Why Africa?

Posted By on Jun 13, 2013 | 1 comment

in Africa - 7 min read by Nancy Horton

Why Africa?

Walking into the doors of World Help in August 1994, I was quickly introduced to an oversized needy world outside my own selfish walls. Something so unfamiliar to me became an everyday mission. I had head knowledge of things that went on around the world, but never heart knowledge . . . until then.

To me, Africa was what I had seen and heard about in school, Tarzan movies, and National Geographic Magazines . . . never really gave it much thought. Ignorance and non-interest was my excuse, but I soon began to see Africa as people . . . millions upon millions of them just like me: A creation of God with the same dreams, desires, wants, and needs. But with one huge difference. For the majority, they live a life full of civil unrest, poverty, sickness, hardship, and hopelessness.

Ugandan man

My introduction to the continent of Africa was through the country of Rwanda on a trip in 2003. Nearly 10 years after the 1994 genocide that killed hundreds of thousands of innocent men, women, and children, World Help sent a team on a fact-finding trip into this country. I knew about the genocide, but didn’t really know about it . . . but I was going to get the chance. They returned with incredible stories and photos . . . actual interviews with survivors and even some with those who had committed these travesties. What we heard and saw was an inconceivable glimpse into unspeakable acts. I was completely overwhelmed by the viciousness and brutality neighbors committed against each other. People actually buried alive; locked in burning buildings with no way out . . . unbelievable. What could be done? Would there ever be healing?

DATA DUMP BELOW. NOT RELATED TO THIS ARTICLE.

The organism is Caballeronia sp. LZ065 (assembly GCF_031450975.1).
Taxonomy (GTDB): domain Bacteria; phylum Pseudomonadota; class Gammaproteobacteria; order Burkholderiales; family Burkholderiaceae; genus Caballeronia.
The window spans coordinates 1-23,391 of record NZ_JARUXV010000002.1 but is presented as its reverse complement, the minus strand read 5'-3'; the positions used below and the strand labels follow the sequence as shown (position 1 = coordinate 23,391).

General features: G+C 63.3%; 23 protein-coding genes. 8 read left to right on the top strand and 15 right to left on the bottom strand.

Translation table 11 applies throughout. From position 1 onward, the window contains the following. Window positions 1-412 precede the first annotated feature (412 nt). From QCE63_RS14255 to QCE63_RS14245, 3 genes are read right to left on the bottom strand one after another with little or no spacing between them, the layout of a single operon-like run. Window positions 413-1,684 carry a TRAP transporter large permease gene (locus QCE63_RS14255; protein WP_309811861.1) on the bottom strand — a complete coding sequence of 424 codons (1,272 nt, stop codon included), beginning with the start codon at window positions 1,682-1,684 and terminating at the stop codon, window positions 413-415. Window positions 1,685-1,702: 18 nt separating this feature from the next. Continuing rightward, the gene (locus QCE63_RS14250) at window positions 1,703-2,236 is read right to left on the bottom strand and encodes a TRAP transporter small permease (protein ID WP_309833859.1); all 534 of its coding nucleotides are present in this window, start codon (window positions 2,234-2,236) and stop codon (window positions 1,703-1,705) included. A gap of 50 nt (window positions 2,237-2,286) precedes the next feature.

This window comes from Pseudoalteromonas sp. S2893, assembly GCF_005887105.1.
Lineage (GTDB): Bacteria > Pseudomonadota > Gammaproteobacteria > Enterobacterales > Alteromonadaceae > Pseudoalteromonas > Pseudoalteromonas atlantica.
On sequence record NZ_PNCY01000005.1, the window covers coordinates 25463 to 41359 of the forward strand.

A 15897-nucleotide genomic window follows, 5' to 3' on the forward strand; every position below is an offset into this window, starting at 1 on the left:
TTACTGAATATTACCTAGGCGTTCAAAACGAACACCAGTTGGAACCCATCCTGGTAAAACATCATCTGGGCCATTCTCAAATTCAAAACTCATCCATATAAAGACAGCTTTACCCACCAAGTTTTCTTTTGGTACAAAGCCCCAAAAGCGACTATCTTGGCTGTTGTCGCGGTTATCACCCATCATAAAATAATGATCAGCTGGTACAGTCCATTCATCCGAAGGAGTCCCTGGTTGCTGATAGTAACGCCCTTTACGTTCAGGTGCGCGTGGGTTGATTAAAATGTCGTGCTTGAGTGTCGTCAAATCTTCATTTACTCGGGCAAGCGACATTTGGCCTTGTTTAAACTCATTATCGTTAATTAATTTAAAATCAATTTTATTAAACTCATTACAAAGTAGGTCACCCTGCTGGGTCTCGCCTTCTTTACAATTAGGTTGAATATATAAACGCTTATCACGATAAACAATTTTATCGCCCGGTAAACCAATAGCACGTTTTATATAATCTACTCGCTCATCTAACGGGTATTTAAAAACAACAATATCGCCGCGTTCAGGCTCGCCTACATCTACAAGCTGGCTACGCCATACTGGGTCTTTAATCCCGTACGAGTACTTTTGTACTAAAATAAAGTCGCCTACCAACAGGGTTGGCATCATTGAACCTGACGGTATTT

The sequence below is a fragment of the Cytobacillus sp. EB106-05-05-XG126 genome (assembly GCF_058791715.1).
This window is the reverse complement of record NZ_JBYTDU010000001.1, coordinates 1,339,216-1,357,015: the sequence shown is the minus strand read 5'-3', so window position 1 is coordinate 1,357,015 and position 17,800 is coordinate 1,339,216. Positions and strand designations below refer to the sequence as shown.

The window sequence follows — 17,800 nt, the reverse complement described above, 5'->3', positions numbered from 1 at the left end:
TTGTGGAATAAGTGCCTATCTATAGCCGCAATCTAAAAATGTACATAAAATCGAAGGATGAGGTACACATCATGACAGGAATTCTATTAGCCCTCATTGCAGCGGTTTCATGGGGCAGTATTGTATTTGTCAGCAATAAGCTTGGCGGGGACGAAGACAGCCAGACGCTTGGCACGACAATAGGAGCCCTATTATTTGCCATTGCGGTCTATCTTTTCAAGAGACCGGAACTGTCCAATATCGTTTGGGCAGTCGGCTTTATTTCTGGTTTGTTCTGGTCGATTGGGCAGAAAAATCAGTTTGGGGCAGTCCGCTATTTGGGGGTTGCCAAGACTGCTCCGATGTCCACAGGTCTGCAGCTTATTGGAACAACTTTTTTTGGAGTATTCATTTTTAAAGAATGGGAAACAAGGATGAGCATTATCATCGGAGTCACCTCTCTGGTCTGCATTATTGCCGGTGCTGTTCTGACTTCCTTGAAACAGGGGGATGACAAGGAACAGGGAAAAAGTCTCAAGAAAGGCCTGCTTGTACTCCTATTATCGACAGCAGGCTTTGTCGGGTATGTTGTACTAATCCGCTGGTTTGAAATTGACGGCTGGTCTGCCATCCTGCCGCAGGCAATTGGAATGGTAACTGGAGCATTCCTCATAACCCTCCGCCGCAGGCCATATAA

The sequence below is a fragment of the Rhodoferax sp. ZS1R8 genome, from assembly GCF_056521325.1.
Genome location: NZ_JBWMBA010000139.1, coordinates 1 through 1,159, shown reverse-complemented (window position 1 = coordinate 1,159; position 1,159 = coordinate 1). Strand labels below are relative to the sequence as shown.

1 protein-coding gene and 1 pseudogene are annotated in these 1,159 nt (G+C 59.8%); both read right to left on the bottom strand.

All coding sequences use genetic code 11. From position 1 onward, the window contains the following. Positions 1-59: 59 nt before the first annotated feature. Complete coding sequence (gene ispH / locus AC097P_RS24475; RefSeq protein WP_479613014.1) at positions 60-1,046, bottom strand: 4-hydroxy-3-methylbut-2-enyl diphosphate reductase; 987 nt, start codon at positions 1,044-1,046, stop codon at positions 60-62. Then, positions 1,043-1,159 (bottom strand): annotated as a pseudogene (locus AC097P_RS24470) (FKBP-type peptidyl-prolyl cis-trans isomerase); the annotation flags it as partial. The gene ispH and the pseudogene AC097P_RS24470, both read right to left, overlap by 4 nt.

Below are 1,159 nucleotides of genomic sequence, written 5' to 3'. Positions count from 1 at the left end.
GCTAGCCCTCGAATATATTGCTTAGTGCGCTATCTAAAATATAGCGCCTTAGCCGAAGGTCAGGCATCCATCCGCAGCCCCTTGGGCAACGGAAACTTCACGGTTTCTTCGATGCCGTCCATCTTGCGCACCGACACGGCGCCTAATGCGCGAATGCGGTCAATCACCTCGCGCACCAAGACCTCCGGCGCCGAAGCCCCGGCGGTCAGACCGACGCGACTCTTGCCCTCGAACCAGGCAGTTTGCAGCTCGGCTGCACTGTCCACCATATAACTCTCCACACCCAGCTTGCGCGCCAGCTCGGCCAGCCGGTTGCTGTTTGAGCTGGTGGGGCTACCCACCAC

Ugandan women